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  • There is another reason to advocate for delayed childbearing that too often does not receive enough attention: it reduces the likelihood of having children with more than one partner. Tweet This
  • The multiple partner fertility (MPF) track for fathers is one that disproportionately leads away from living with their own children. Tweet This

It is a well-recognized fact that delayed childbearing is a societal good. There’s no constituency bemoaning the fact that teen births in the United States are at an all-time low. The continuous decline since 1991 is widely acclaimed and attributed to both increased abstinence and higher rates of contraceptive use among the sexually active. This means that kids are making the transition to adulthood with fewer sexually transmitted diseases and fewer educational disruptions and that a greater proportion of babies are parented by adults rather than minors.

But there is another reason to advocate for delayed childbearing that too often does not receive enough attention, perhaps because it has little to do with sexual health, educational achievement, or even economic well-being. In short, delaying childbearing reduces the likelihood of having children with more than one partner. This plays out in different ways for women, men, and children, and they are all positive.

Lindsay Monte published a study this February that described the characteristics of women and men who have multiple partner fertility (MPF), and her “demographic portrait” was quite different for women whose children had multiple fathers than it was for men whose children had multiple mothers. The children, of course, matter too. Let me sketch the portraits one at a time.

Mothers. Among MPF mothers in the United States, the median age at first birth is 21. That may not sound depressingly young given that a four-year college degree might be completed by then, but a median of age 21, of course, means that half of MPF mothers had their first child earlier. These mothers had a child with a second father at the median age of 26. Most bore their second child with a second father, but a substantial minority didn’t acquire a second father for their children until their third or later birth—and still the median age for entry into MPF motherhood was only 26.

What do these early life experiences look like in the lives of MPF mothers later on? Quite simply, childbearing with multiple partners predicts a greater chance of lone childrearing. While 82% of MPF mothers have ever been married, only 44% were married at the time they were interviewed by the 2014 Survey of Income and Program Participation. Moreover, less than 10% were cohabiting at the time of the interview, so just over half had a coresident partner.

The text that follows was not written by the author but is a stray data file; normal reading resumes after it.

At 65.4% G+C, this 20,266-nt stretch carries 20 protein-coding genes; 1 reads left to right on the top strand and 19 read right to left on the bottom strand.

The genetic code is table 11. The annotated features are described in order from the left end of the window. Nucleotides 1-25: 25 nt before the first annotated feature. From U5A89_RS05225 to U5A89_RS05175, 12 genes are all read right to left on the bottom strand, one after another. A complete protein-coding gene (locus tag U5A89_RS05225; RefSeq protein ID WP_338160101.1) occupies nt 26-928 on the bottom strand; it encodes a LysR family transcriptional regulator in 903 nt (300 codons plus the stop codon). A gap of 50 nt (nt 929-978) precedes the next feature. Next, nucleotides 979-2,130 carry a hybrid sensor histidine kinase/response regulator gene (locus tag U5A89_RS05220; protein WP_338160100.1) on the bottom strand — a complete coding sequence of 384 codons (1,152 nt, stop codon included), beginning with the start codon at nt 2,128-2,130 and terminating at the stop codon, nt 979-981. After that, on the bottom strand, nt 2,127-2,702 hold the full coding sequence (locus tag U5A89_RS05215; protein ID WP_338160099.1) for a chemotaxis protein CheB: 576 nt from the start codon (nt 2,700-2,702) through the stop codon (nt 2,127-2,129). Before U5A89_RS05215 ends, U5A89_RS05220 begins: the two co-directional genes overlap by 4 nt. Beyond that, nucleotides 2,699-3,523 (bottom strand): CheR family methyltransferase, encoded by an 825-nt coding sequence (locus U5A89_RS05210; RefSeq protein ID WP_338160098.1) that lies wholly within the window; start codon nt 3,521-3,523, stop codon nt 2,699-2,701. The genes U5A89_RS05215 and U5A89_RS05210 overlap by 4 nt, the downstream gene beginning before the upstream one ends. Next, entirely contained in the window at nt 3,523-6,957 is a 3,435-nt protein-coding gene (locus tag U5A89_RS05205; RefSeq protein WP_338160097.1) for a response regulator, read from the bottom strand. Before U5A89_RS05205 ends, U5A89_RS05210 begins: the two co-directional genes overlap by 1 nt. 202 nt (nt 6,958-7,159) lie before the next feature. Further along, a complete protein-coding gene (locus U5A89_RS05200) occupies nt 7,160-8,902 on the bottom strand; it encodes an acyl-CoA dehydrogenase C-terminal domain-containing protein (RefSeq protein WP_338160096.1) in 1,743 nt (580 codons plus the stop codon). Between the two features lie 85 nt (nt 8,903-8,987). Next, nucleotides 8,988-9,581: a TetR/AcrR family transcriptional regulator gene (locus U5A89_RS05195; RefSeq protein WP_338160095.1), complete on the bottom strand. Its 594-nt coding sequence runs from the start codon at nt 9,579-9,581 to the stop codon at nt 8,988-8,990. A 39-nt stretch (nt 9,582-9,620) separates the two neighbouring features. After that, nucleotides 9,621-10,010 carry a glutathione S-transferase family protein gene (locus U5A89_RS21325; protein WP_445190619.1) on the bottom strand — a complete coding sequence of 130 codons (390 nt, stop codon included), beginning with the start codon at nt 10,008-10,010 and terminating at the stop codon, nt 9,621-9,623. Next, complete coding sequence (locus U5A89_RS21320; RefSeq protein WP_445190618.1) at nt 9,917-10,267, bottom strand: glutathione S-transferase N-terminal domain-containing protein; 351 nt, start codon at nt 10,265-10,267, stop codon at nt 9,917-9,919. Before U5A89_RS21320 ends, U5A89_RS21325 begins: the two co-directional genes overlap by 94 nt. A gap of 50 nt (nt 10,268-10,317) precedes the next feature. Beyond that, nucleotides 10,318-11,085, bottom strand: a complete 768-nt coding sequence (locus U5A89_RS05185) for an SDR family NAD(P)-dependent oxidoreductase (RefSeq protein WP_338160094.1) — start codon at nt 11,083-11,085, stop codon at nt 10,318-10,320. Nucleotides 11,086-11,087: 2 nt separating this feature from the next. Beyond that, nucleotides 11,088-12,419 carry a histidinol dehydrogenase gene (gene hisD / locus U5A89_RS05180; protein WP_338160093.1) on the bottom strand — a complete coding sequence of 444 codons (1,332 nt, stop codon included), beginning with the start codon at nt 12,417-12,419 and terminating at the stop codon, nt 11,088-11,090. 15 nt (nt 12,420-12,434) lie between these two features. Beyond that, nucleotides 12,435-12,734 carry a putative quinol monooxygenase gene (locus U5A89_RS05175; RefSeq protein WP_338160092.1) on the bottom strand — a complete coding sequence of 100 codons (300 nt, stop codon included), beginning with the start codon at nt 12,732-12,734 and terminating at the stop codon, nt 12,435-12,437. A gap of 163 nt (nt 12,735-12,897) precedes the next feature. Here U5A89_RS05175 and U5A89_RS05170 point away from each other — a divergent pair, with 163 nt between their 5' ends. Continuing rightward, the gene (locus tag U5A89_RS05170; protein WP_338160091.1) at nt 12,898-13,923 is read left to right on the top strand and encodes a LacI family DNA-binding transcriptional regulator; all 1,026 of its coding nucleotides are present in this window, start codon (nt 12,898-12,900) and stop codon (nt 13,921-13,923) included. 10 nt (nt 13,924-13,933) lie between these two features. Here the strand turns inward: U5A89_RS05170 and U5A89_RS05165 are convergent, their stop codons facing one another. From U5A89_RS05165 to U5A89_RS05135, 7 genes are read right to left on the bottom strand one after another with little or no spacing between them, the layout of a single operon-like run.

Multiple children, no partner. Plenty of women who have children with just one man have been in that situation, too, but the odds just aren’t the same: 71% of them were married and 3% cohabiting at interview. That means that 26% of women whose multiple children are with the same man were unpartnered at interview, compared to 46% of women whose multiple children were with multiple men. Across the world, single parents are not as happy as partnered parents. Further, MPF mothers have lower social support from family, despite theoretically having more family on whom to call. A young start doesn’t ensure multiple fathers, multiple fathers don’t necessarily lead to a lack of an enduring partnership, and a lack of an enduring partnership doesn’t necessarily ensure comprised happiness or uninvolved relatives. It is just that mothers with a young start disproportionately follow this track.

Fathers. MPF fathers also enter into fatherhood earlier than men whose children are all with the same woman, but for fathers, the most poignant difference I saw in Monte’s data was in the proportion living with their children. Only 51% of MPF fathers lived with any of their children at the time of interview and 48% of MPF fathers had biological children with their current wife. I guess it is not surprising that a man’s best shot at living with his child is to be married to the child’s mother. Yet, it is still sobering that less than 5% of MPF fathers lived with all of their biological children. Men’s involvement with previous children decreases when they have children in new unions. The MPF track for fathers is one that disproportionately leads away from living with their own children.

Children. The consequences for children of having half siblings have already received attention on this blog (here and here). Therefore, I will simply highlight that they experience disadvantages that cannot be explained by the circumstances (including poverty) leading to a parent’s multi-partner fertility. For example, a child whose parents have divorced and whose mom has remarried is at higher risk of negative outcomes, but a child whose mom has another child after remarrying is still at higher risk of things like aggressive behaviordelinquency, school detachment, and depression in adolescence. Complex families seem difficult for kids. But should we expect anything different when we’ve also seen consequences for MPF mothers and MPF fathers?

In short, I believe that the consequences of MPF should be added to the arsenal of rhetoric supporting delayed parenthood.